Inflation kept up its blistering pace in February, and economists say Russia’s invasion of Ukraine is triggering even steeper price increases this month.
The Labor Department reported Thursday that the Consumer Price Index, or CPI — a broad basket of goods and services — continued to rise, increasing by 0.8 percent in February, or 7.9 percent year over year, on track with economists’ expectations.
Core inflation rose by 0.5 percent for the month. The core inflation metric includes prices of goods and services from rent to airline tickets to furniture but strips out food and energy prices, which tend to be volatile even when they are not rocked by geopolitical crises.
The prospect of inflation peaking would have been a welcome balm to jittery markets, but with sweeping sanctions crimping Russia’s energy exports, experts warn that higher — possibly much higher — prices are imminent.
“There is no evidence we’re seeing real moderation. Price pressures are broad-based and intense,” said Eric Winograd, a senior economist at the asset management firm AllianceBernstein.
The worst is still to come, economists warn. As Russia’s invasion of Ukraine sends prices of oil and other commodities into the stratosphere, Wall Street and Main Street are looking ahead with trepidation. “Inflation is going to get worse before it gets better,” said Bill Adams, the chief economist for Comerica Bank.
Although they are not part of the core inflation calculation, food and energy are categories that worry economists as well as ordinary Americans. Energy prices have been rising since the beginning of the year, stoked by escalating concerns about a Russian military buildup on the Ukrainian border. Some of the rise was probably reflected in February’s CPI, but March gains that pushed oil to a 13-year high and broke gas price records will build on that.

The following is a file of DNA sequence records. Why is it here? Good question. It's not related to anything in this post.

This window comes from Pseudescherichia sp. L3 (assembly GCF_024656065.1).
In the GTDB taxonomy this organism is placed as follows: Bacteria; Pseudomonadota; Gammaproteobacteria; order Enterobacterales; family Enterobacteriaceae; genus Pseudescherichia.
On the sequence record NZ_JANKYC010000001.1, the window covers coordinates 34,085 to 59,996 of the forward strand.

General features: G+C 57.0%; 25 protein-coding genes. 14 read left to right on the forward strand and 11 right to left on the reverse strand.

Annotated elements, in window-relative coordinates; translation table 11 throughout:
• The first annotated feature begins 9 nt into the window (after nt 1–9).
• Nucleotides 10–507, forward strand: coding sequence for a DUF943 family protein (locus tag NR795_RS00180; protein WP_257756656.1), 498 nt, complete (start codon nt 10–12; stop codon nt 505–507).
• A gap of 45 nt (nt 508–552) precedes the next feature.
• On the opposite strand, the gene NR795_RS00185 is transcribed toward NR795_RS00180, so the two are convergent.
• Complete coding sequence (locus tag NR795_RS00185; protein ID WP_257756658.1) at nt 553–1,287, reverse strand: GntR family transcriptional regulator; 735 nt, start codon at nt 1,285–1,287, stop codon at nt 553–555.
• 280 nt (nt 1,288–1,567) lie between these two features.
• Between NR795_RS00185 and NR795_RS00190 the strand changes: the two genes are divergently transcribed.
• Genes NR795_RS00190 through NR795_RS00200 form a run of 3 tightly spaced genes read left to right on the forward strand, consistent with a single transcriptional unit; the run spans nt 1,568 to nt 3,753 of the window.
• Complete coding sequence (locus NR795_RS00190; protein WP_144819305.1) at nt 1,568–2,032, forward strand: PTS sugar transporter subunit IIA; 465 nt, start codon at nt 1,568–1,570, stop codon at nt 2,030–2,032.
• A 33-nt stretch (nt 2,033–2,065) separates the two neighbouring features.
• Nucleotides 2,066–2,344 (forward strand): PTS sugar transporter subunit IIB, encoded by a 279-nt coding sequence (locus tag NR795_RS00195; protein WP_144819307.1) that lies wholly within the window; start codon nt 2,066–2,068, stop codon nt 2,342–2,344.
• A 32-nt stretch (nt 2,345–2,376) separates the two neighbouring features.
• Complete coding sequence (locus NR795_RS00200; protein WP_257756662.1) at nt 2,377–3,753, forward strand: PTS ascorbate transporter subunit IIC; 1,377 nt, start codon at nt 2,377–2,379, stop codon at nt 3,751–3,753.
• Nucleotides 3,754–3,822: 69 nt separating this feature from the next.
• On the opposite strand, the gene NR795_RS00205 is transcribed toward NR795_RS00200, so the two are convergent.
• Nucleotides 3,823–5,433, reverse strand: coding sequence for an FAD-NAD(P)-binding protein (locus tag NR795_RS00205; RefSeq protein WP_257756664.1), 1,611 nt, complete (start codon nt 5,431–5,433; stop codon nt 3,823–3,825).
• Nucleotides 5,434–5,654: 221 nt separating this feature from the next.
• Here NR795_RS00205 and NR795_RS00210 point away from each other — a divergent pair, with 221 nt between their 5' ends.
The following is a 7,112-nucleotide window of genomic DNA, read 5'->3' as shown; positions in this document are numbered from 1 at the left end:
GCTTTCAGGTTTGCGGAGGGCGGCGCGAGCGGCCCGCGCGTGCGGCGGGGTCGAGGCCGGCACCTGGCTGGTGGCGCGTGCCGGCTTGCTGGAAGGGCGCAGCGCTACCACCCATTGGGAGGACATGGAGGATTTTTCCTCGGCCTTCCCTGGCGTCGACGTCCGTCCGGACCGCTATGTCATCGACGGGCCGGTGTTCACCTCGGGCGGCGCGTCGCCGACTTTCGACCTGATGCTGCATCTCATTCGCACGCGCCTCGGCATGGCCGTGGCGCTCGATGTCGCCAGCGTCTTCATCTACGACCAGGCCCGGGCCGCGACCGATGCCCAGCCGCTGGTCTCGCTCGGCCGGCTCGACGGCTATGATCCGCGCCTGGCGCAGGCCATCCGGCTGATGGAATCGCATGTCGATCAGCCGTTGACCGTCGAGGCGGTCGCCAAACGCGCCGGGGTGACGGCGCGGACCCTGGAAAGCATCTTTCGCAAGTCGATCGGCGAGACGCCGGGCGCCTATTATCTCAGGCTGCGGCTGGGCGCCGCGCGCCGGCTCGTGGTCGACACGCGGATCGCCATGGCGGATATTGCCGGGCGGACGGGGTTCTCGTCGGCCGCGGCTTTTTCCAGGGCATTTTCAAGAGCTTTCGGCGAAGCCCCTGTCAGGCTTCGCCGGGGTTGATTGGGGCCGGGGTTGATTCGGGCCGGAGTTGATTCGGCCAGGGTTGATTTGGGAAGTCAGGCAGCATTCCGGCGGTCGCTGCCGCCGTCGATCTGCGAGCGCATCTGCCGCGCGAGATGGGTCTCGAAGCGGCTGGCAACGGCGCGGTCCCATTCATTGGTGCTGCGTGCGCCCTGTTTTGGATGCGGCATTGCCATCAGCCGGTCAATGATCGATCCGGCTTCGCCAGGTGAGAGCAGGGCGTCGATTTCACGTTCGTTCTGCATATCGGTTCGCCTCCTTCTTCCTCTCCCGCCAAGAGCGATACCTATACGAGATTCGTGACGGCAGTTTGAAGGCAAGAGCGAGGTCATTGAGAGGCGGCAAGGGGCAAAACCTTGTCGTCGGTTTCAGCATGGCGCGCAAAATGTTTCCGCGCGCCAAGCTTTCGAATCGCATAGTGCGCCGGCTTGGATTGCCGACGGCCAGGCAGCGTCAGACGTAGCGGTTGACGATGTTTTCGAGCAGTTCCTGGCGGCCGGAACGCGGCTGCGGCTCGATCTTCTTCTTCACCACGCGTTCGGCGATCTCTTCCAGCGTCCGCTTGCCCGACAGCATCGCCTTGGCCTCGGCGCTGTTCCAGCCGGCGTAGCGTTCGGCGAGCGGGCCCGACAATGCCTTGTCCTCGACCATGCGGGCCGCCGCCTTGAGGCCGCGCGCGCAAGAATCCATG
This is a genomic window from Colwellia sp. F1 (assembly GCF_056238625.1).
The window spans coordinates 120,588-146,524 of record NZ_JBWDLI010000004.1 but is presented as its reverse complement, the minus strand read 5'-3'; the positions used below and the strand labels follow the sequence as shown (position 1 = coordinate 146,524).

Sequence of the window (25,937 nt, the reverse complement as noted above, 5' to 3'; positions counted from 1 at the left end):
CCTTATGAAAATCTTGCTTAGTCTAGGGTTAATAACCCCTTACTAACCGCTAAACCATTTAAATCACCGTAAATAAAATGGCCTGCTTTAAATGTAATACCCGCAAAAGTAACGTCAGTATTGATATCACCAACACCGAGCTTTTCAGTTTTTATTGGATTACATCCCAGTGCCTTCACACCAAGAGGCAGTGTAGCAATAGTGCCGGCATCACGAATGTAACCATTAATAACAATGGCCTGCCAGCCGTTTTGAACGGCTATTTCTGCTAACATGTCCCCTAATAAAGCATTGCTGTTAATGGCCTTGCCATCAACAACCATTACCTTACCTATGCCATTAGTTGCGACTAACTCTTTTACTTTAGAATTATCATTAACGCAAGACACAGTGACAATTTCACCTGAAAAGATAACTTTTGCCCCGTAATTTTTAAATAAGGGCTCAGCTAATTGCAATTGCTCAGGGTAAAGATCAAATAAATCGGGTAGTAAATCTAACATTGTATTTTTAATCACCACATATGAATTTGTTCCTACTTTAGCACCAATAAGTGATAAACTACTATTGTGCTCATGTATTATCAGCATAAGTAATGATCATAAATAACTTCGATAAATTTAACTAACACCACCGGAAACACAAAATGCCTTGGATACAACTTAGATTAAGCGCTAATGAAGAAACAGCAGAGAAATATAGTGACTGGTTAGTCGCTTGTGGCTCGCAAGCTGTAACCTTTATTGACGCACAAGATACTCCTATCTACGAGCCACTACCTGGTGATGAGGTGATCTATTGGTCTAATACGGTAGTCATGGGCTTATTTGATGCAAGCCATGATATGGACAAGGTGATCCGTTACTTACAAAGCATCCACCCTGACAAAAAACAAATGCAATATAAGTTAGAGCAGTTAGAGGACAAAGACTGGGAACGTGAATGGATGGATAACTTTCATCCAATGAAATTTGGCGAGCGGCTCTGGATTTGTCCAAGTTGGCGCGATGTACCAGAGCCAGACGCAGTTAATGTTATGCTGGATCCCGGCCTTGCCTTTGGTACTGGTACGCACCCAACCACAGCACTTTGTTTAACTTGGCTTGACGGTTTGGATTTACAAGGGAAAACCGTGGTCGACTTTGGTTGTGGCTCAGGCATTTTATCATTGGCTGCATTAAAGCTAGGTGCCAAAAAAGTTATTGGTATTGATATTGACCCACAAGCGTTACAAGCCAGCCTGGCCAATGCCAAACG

“In February, ahead of the invasion, oil prices rose by, like, 10 percent, so some of that will show up in this data, but the vast majority will be in the months to come,” said Tendayi Kapfidze, the chief economist at U.S. Bank.
“In the near term, I’d be more concerned about energy, because those prices pass through a lot faster,” Kapfidze said. “Longer term, food is going to become more of a challenge because of the amount of food that comes from that part of the world.” While the U.S. does not do much direct agricultural trade with Ukraine or Russia, a global market exposes everyone to supply shocks.
Adams said: “Wheat futures rose sharply in the second half of February and surged in the first half of March. There will be a big effect of that on consumer prices for food over time.”
Adams said it would take time for the increases to work their way through the supply chain to store shelves. “Given how large this shock is, I would expect consumers to notice higher food prices over the next one to two months,” he said.
Some experts even predict the increases could push the CPI into double digits this year. “If energy prices stay where they are, we could see headline inflation of 10 percent year over year,” Winograd said.
But the pain will not be spread equally among U.S. households. Those who can least afford it will bear the heaviest burden.
“Unfortunately, we’re going to see the American consumer that lives paycheck to paycheck breaking much faster than the middle class and upper middle class,” said Jeffrey Roach, the chief economist for LPL Financial. “A spike in commodity prices will affect lower-income households much faster and to a much greater degree.”
And the longer Russia’s bloody invasion of its neighbor drags on, the more inflation will metastasize and creep up the income spectrum. “At this level of prices, I do expect demand destruction to set in,” Roach said.
Adams said, “I think we’re going to see a pullback in discretionary consumer spending over the next few quarters in response to this surge in commodity prices.” He added that he believes the magnitude of the price increases could affect a wider swath of Americans.
"A lot of households that were able to absorb inflation up until the beginning of this year are going to see a more meaningful hit to spending power over the next few months.”